The latest MOOC platform, NovoEd, announced agreements with 16 institutions, through which NovoEd will provide the platform, tools, and services that enable partners to offer both massive online open courses (MOOCs) and smaller private courses in social, collaborative and connected environments.
NovoEd’s list of partners now includes Stanford, Princeton, University of Michigan, University of Virginia Darden School of Business, Babson Global, the Aresty Institute of Executive Education at the Wharton School of the University of Pennsylvania and the Carnegie Foundation for the Advancement of Teaching, among others. NovoEd was founded by Stanford professor Amin Saberi, who is currently on leave of absence from the university.
NovoEd's proponents say its focus is to integrate participating schools' interactive learning models into its online social learning environment, which can then be adopted by others. The platform differs from other MOOC providers in that it has built an interactive platform that feeds real-time analytics to instructors, enabling them to adjust and adapt the course as it progresses. One of the criticisms of original MOOCs is that since the courses were pre-programmed, if a large number of students encountered difficulties during a session, they essentially got mired while the instructor kept moving onto new material. In addition, NovoEd says it has built greater real-time interactivity between students, enabling greater collaboration and sharing of notes and opinions.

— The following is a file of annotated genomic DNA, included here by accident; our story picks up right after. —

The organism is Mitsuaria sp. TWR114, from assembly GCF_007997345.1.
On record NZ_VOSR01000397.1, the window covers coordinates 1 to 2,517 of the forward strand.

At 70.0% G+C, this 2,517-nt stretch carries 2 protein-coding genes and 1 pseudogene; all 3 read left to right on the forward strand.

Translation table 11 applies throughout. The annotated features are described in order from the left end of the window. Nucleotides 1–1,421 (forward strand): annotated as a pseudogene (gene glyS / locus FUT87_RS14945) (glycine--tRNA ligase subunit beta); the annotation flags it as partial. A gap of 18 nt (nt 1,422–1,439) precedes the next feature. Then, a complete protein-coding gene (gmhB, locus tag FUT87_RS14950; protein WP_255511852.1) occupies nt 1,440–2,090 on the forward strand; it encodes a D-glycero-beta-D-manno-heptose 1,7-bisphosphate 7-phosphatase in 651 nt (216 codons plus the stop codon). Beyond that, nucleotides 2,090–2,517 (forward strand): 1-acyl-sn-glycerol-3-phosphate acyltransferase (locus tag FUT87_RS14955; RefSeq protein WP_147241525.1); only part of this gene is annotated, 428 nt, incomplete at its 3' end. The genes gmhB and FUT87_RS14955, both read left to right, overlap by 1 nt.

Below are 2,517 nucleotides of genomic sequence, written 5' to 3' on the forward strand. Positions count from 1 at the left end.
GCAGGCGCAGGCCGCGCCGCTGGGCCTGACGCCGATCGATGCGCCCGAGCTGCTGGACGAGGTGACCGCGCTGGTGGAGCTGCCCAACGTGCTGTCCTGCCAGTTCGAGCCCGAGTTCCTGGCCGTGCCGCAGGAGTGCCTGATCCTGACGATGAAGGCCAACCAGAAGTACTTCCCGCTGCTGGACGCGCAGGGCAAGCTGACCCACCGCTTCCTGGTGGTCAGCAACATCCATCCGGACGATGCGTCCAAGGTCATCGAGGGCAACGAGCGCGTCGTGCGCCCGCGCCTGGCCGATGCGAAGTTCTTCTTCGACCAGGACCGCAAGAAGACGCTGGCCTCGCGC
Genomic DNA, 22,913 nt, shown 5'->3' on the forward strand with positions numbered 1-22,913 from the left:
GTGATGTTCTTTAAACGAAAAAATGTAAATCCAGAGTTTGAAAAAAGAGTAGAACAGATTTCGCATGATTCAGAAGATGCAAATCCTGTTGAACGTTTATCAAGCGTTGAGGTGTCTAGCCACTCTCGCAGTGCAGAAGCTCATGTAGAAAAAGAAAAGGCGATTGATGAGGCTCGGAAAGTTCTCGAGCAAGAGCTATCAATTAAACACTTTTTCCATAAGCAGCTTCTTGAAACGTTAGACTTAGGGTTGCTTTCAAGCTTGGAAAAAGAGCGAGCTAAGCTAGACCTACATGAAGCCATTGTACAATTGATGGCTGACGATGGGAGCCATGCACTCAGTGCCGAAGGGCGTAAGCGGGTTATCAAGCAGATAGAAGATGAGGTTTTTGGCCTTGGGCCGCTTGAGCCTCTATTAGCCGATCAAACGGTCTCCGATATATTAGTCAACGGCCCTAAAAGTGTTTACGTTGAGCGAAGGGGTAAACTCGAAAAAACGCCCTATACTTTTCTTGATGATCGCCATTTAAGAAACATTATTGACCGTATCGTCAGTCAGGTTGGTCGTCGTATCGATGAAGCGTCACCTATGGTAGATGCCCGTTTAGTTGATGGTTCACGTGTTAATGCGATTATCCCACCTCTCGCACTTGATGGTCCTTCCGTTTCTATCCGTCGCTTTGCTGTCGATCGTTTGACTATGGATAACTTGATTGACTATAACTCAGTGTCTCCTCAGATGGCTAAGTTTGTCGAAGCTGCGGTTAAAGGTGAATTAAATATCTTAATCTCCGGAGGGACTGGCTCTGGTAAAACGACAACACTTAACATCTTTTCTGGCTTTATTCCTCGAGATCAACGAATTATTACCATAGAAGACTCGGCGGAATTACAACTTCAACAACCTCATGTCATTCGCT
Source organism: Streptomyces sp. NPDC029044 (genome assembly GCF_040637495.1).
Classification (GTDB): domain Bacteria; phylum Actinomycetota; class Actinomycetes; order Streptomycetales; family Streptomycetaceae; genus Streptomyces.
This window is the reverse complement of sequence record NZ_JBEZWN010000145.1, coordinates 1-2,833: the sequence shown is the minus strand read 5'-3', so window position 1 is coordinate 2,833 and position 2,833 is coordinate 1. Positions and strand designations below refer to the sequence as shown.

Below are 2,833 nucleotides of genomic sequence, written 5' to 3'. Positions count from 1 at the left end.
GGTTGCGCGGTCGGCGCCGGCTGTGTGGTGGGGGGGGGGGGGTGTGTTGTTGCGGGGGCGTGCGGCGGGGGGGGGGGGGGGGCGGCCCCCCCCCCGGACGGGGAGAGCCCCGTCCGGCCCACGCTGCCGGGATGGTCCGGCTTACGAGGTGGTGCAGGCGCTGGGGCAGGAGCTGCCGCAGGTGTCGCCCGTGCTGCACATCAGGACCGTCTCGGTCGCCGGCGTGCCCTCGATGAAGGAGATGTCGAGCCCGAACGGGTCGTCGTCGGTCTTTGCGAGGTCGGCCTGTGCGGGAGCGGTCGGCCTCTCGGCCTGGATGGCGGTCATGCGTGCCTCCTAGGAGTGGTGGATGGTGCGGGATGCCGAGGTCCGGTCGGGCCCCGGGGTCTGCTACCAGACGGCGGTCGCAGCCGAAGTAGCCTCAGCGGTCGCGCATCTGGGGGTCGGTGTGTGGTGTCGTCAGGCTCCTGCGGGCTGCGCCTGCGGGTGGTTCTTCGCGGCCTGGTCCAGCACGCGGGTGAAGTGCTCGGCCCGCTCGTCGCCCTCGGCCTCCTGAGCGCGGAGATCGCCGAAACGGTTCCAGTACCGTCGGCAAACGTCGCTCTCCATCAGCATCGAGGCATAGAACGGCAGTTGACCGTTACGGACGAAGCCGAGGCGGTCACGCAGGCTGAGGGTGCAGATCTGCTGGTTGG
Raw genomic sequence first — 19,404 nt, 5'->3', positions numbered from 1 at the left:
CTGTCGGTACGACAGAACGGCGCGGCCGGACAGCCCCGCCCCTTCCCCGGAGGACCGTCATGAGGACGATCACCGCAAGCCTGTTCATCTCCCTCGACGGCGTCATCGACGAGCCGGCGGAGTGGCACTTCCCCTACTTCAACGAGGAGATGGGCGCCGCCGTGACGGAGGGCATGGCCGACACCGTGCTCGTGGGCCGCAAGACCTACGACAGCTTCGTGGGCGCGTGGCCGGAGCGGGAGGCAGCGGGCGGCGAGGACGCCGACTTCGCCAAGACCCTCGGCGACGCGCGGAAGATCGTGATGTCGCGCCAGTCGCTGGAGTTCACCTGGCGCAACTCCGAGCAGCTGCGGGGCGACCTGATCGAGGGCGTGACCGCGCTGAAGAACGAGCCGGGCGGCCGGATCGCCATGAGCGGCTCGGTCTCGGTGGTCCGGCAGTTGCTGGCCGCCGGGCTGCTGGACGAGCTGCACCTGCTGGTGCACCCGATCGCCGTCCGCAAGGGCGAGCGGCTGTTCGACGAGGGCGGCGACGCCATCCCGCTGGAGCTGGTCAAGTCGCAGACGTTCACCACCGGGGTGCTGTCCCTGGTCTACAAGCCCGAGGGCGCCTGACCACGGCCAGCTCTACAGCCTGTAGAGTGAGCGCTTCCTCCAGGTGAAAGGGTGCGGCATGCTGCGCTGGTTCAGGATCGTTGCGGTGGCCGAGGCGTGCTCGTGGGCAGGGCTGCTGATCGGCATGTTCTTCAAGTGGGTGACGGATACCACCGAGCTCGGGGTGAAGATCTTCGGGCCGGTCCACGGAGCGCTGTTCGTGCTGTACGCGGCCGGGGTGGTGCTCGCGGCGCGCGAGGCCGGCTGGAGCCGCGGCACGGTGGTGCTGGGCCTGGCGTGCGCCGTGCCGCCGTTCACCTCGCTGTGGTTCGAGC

Currently, most of NovoEd's courses are being offered by Stanford professors. The MOOC platform's initial offering are strong in the entrepreneurial learning space, with courses covering the following areas:
Technology Entrepreneurship (Stanford University, free)
Design Thinking Action Lab (Stanford University, free)
Creativity: Music to My Ears (Stanford University, free)
Raising Startup Capital (Kaufman Fellows Academy, $149)
Venture Deals (Kaufman Fellows Academy, $249)
(Thumbnail photo: Stanford University Office of Media Relations.)
This post was originally published on Smartplanet.com